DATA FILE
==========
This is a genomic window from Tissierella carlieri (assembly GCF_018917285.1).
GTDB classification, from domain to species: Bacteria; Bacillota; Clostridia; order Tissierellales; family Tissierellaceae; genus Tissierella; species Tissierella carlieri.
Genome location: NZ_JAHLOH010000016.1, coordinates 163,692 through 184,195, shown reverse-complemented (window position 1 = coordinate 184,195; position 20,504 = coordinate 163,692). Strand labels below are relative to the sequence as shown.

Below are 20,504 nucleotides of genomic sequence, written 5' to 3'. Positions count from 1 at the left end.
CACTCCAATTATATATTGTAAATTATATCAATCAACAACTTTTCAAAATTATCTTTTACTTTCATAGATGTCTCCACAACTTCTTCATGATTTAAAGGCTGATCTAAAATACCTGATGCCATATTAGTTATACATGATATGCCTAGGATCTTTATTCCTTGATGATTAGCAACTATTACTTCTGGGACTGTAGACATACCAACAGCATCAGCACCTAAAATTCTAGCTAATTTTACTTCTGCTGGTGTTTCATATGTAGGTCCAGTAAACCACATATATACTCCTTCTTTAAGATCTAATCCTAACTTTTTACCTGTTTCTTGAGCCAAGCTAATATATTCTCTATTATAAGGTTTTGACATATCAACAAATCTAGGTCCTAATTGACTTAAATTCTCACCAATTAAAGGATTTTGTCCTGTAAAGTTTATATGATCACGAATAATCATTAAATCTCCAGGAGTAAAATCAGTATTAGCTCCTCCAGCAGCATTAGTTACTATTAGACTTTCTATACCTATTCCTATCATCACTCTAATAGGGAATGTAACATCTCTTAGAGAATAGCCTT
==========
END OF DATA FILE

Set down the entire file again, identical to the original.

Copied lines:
This is a genomic window from Tissierella carlieri (assembly GCF_018917285.1).
GTDB classification, from domain to species: Bacteria; Bacillota; Clostridia; order Tissierellales; family Tissierellaceae; genus Tissierella; species Tissierella carlieri.
Genome location: NZ_JAHLOH010000016.1, coordinates 163,692 through 184,195, shown reverse-complemented (window position 1 = coordinate 184,195; position 20,504 = coordinate 163,692). Strand labels below are relative to the sequence as shown.

Below are 20,504 nucleotides of genomic sequence, written 5' to 3'. Positions count from 1 at the left end.
CACTCCAATTATATATTGTAAATTATATCAATCAACAACTTTTCAAAATTATCTTTTACTTTCATAGATGTCTCCACAACTTCTTCATGATTTAAAGGCTGATCTAAAATACCTGATGCCATATTAGTTATACATGATATGCCTAGGATCTTTATTCCTTGATGATTAGCAACTATTACTTCTGGGACTGTAGACATACCAACAGCATCAGCACCTAAAATTCTAGCTAATTTTACTTCTGCTGGTGTTTCATATGTAGGTCCAGTAAACCACATATATACTCCTTCTTTAAGATCTAATCCTAACTTTTTACCTGTTTCTTGAGCCAAGCTAATATATTCTCTATTATAAGGTTTTGACATATCAACAAATCTAGGTCCTAATTGACTTAAATTCTCACCAATTAAAGGATTTTGTCCTGTAAAGTTTATATGATCACGAATAATCATTAAATCTCCAGGAGTAAAATCAGTATTAGCTCCTCCAGCAGCATTAGTTACTATTAGACTTTCTATACCTATTCCTATCATCACTCTAATAGGGAATGTAACATCTCTTAGAGAATAGCCTT